Teaching inner-peace

There is a wild creature in you that knows how to parent, writes STEVE BIDDULPH

A mum is sitting, holding her baby. She is peaceful, and the baby is gazing up at her and making little noises of pleasure. Their eyes are gazing happily at each other.

Then the mum frowns. Instantly, the baby’s face crumples and they start to whimper.

If mum doesn’t smile again quickly it will turn into full on distressed crying.

This could be anywhere in the world, but it’s actually happening in a psychology laboratory and the baby has tiny wires attached to its head – don’t worry, they are only sensors taped on, like one of those meditation apps. But what the neuroscientists are noticing from behind their one-way mirrors will knock their socks off, and echo around the world of child development research. What they could see on their computer screens was that the baby’s brain reacted to the mother’s change of expression in a less than a hundredth of a second. It’s as if the two human beings, parent and child, were really one creature, utterly attuned.

This is the way that we now understand how the brains of small children are shaped for good mental health – not that mum never frowns, but that by that loving interaction, children getting distressed by the natural events of life many times a day, and mum or dad being close at hand and soothing them. They learn that comfort is possible and they can ‘down regulate’ their emotions by sharing them.

Mum is cool with it! It’s also been discovered in the adult world too that post traumatic stress after terrible events is much worse if there is nobody nearby who is caring and understanding. Being able to cry, shudder and shake, and tell our story until our brain knows it is just a story now, something that happened, in the past and not still hanging around. It was terrible, but it is over.

Babies and children do not care if they live in a mansion or a tin shed. But they are acutely aware of the emotions of the people around them. And if those are seriously and long-term stressed, then it’s very hard for children to relax, learn and grow.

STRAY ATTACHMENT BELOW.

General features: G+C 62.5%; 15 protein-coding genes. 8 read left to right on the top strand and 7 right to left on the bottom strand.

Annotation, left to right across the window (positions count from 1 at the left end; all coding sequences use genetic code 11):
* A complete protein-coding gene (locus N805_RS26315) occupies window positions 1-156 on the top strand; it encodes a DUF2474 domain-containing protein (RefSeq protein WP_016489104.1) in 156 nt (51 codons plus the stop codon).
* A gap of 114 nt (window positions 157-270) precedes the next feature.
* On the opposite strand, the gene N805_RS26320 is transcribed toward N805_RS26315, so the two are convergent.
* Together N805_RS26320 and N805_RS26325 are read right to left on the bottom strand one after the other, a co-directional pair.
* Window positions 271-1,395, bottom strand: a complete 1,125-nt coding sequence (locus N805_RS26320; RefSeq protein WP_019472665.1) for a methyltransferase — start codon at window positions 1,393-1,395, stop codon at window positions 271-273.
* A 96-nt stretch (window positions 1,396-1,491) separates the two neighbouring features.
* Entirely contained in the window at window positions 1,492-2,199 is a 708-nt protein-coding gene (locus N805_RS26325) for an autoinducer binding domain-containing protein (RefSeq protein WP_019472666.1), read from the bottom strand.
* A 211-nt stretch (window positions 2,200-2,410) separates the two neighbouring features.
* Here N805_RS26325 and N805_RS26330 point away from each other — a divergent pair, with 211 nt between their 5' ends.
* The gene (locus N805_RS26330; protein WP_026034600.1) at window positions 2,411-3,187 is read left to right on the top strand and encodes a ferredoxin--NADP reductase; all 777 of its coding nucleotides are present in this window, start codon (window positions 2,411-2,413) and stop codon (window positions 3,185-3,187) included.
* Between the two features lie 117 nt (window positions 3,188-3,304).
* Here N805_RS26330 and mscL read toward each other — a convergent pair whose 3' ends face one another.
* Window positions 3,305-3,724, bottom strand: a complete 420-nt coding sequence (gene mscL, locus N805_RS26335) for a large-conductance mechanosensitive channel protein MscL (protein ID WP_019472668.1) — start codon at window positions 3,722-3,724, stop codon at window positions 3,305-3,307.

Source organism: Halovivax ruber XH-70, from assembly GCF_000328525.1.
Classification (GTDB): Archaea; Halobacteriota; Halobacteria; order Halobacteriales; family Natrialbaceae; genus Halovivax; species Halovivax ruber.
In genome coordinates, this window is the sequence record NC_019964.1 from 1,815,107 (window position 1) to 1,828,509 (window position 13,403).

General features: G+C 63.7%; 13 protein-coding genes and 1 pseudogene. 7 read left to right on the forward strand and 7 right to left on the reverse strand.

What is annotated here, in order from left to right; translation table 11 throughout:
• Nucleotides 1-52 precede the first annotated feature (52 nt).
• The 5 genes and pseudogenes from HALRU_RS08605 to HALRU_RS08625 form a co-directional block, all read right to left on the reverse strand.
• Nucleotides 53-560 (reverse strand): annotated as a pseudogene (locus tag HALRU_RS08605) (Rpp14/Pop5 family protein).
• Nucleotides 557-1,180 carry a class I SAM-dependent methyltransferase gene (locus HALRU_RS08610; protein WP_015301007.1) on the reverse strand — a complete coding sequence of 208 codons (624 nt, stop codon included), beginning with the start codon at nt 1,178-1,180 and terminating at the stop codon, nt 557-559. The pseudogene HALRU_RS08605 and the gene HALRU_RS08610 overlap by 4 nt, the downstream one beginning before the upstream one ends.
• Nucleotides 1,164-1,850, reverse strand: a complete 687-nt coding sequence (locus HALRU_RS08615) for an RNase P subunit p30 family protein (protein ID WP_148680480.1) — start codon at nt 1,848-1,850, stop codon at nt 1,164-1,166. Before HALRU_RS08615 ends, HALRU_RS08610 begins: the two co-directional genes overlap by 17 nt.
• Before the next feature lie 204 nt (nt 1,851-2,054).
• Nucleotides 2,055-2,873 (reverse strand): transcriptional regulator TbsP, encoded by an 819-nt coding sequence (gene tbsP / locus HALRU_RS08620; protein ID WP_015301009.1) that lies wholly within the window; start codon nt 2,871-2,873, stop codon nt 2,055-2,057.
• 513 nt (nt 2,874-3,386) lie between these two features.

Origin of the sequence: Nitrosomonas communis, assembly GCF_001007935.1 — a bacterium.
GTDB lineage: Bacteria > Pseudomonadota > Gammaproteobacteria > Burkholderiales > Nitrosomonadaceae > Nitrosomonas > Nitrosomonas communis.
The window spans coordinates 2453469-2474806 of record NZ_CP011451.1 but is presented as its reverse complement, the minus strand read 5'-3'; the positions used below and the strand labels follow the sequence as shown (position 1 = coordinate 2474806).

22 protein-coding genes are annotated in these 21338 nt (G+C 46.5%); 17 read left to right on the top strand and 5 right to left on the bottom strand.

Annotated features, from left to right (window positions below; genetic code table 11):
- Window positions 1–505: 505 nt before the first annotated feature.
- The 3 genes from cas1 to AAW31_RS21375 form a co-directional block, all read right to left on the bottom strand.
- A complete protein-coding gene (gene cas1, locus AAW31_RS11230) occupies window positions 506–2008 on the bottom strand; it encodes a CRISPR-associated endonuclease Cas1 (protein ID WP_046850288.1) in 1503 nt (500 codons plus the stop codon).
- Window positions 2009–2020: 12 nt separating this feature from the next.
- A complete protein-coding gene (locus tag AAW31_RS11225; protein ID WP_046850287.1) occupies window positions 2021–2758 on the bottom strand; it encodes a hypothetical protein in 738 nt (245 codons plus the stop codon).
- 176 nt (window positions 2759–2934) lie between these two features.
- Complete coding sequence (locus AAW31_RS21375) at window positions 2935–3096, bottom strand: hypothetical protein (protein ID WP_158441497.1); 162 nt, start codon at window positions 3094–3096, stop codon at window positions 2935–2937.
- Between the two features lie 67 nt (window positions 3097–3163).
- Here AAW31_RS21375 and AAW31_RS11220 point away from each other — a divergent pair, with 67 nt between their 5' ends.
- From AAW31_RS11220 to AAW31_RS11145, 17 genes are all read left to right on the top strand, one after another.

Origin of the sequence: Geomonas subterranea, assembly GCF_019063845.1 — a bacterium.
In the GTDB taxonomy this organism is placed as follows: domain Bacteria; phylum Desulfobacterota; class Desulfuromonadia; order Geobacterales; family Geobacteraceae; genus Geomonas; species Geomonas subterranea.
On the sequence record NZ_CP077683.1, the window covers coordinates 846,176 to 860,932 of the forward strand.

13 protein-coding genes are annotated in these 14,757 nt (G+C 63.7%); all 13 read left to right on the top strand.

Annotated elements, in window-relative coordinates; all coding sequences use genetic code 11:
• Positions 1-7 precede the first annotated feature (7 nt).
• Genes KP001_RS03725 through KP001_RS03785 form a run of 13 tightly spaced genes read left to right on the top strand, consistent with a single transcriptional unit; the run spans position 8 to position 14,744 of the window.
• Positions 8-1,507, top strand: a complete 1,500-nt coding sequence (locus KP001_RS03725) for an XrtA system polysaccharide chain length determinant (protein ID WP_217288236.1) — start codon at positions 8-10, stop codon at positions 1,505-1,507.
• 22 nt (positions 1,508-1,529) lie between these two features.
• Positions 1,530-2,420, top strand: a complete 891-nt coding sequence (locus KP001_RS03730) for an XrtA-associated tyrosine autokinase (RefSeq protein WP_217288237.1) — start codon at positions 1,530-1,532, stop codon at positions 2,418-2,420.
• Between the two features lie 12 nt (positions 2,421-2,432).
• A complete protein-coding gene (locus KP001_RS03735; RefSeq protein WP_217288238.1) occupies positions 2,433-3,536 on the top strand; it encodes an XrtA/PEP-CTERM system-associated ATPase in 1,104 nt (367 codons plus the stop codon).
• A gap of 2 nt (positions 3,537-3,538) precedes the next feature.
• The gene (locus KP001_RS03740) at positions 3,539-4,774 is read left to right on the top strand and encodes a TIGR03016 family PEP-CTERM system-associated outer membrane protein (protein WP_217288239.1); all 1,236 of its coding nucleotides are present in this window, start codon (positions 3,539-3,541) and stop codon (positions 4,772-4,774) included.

Mum or dad being absolutely present is what helps children grow their mental health.

So we have to learn that skill and the way to do it is surprising. We have to tune in to our own body first, before we can tune in to our child. It’s as if we have a wild creature, a panther, a brown bear (or in my case probably a twitchy nervous hamster) down inside our body. If we tune into the sensations down in our body, especially the middle of our torso, literally our gut feelings, we will instantly know if we are calm or in turmoil, and begin automatically to settle down. Then and only then, can we really be with our child fully. Let me just say that again – to be with our children, we first have to be with ourselves. It takes just a few seconds, a couple of breaths, a dropping of the shoulders, and perhaps some letting go of the headlong rush that our life so easily becomes. And a step into the quiet fountain of sweetness that is the ‘now’. That’s where your child is, waiting for you to show up!

Your mind settles, and then it can settle theirs. And this really matters. Long after you are gone, when they are living their lives far in the future, they will think of you and smile. You taught them what peace feels like.

Steve Biddulph’s new book is Fully Human – a new way of using your mind, published by Pan Macmillan.


Steve Biddulph AM

Author – 10 Things Girls Need Most, Raising Girls, Raising Boys.

Complete Secrets of Happy Children, The New Manhood and Fully Human